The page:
Rupert's Land

Rupert’s LandPrince Rupert's LandRuperts Landcountry within the limits of the Hudson's Bay CompanyNorthern and a big part of Western Canada
Rupert's Land, or Prince Rupert's Land, was a territory in British North America comprising the Hudson Bay drainage basin, a territory in which a commercial monopoly was operated by the Hudson's Bay Company for 200 years from 1670 to 1870.wikipedia
409 Related Articles

Manitoba

MBManitoba, CanadaProvince of Manitoba
Areas belonging to Rupert's Land were mostly in present-day Canada and included the whole of Manitoba, most of Saskatchewan, southern Alberta, southern Nunavut, and northern parts of Ontario and Quebec.
A Royal Charter in 1670 granted all the lands draining into Hudson's Bay to the British company and they administered trade in what was then called Rupert's Land.

Prince Rupert of the Rhine

Prince RupertRupert of the RhineRupert
It was named after Prince Rupert of the Rhine, a nephew of Charles I and the first Governor of the Hudson's Bay Company (HBC). In 1670, the Hudson's Bay Company (HBC) was granted a charter by King Charles II, giving it a trading monopoly over the watershed of all rivers and streams flowing into Hudson Bay, an area known as "Rupert's Land" (named in honour of Prince Rupert of the Rhine, the king's cousin and the company's first governor). When granted the English Royal Charter in 1670 by King Charles II of England, the Hudson’s Bay Company, under the governorship of the king's cousin Prince Rupert of the Rhine, was granted "the sole Trade and Commerce of all those Seas, Bays, Rivers, Lakes, Creeks, and Sounds, in whatsoever Latitude they shall be, that lie within the entrance of the commonly called Hudson's, together with all the Lands, Countries and Territories, upon the Coasts and Confines of the Seas,, Bays, Lakes, Rivers, Creeks and Sounds, aforesaid, which are not now actually possessed by any of our Subjects, or by the Subjects of any other Christian Prince or State", "and that the said Land be from henceforth reckoned and reputed as one of our Plantations or Colonies in America, called Rupert's Land".
As a colonial governor, Rupert shaped the political geography of modern Canada: Rupert's Land was named in his honour, and he was a founder of the Hudson's Bay Company.

Quebec

QuébecProvince of QuebecQC
Areas belonging to Rupert's Land were mostly in present-day Canada and included the whole of Manitoba, most of Saskatchewan, southern Alberta, southern Nunavut, and northern parts of Ontario and Quebec.
The Quebec Act of 1774 expanded the territory of the province to include the Great Lakes and the Ohio River Valley and south of Rupert's Land, more or less restoring the borders previously existing under French rule before the Conquest of 1760.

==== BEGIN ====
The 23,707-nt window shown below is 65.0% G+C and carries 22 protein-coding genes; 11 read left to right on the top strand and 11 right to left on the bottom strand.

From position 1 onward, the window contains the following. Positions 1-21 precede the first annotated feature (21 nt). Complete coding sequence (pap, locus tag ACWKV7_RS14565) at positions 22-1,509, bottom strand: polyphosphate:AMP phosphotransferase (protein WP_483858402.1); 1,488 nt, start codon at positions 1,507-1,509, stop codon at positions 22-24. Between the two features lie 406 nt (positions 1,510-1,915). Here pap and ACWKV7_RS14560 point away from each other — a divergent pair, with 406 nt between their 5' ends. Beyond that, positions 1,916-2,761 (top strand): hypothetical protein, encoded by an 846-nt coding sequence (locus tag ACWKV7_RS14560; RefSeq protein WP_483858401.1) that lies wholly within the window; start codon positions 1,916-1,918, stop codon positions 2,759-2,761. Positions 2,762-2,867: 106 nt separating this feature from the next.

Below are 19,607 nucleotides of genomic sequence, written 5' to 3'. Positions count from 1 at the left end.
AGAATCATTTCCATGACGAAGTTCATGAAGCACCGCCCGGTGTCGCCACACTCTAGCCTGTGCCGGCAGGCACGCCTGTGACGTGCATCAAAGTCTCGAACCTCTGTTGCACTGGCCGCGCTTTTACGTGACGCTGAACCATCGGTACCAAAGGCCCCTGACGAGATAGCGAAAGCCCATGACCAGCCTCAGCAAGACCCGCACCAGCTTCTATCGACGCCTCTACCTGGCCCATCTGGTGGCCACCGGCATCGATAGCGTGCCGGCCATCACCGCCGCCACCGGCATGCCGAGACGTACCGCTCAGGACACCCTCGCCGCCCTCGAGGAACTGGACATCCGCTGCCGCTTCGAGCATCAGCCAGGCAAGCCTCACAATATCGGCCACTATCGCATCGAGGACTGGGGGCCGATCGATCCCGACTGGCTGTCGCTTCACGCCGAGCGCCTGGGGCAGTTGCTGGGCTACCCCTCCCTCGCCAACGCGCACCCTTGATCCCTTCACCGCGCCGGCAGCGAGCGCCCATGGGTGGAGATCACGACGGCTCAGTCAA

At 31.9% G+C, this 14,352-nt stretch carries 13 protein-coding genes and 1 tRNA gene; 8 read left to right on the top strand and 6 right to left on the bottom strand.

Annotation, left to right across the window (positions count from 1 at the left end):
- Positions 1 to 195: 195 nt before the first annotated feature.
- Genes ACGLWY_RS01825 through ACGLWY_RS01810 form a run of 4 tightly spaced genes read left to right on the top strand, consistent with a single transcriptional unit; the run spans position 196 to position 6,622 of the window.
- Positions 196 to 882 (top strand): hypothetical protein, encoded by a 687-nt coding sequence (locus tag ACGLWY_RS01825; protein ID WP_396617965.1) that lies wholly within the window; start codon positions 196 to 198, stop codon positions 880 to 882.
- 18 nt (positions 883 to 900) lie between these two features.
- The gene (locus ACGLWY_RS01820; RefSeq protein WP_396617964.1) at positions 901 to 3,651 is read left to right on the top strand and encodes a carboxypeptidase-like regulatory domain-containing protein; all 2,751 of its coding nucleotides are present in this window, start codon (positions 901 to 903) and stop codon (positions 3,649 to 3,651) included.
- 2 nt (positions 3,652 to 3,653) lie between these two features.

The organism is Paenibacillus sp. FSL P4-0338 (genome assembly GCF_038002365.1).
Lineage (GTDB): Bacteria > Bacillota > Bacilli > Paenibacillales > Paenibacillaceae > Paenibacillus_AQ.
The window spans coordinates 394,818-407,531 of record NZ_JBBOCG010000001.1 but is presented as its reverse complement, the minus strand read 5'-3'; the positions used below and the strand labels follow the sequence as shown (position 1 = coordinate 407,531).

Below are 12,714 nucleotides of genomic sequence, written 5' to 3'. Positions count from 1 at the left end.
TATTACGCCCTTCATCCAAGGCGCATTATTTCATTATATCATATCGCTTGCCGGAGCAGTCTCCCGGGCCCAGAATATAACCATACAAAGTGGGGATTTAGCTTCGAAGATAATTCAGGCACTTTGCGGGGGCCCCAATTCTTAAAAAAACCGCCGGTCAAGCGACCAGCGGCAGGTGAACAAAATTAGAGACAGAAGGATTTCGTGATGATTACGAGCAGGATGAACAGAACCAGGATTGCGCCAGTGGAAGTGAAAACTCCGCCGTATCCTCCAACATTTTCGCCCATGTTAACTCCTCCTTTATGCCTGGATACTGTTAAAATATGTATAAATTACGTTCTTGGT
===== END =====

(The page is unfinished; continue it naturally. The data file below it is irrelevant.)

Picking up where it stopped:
Dakota Territory

DakotaTerritory of DakotaDakota in the American Civil War
It also included present-day United States territory, including parts of the states of Minnesota and North Dakota and very small parts of Montana and South Dakota.
The Dakota Territory consisted of the northernmost part of the land acquired in the Louisiana purchase in 1803, as well as the southernmost part of Rupert's Land, which was acquired in 1818 when the boundary was changed to the 49th parallel.

Canada

CanadianCANCanadians
Areas belonging to Rupert's Land were mostly in present-day Canada and included the whole of Manitoba, most of Saskatchewan, southern Alberta, southern Nunavut, and northern parts of Ontario and Quebec. The area once known as Rupert's Land is now mainly a part of Canada, but a small portion is now in the United States. The Rupert's Land Act 1868 of the United Kingdom Parliament authorized the sale of Rupert's Land to Canada with the understanding that Rupert's Land' shall include the whole of the Lands and Territories held or claimed to be held by the" Hudson's Bay Company. The prevailing attitude of the time was that Rupert’s Land was owned by the Hudson’s Bay Company because "From the beginning to the end, the [Hudson’s Bay Company] had always claimed up to the parallel 49", and argued that the Royal Charter and various Acts of Parliament granted them "all the regions under British dominion watered by streams flowing into Hudson Bay". Rupert's Land had been essentially a private continental estate covering 3.9 million km 2 in the heart of North America that stretched from the Atlantic to the Rocky Mountains, and from the prairies to the Arctic Circle. Even Sir John A. Macdonald saw the land as being sold to Canada: "No explanation has been made of the arrangement by which the country (Rupert's Land) is handed over to the Queen, and that it is her Majesty who transfers the country to Canada with the same rights to settlers as existed before. The Royal Charter ignored the First Nations who were already living on the land and exercising sovereignty over it, and the Hudson's Bay Company had not acquired title to the land from the Aboriginal communities prior to their negotiations with Canada that began in 1856.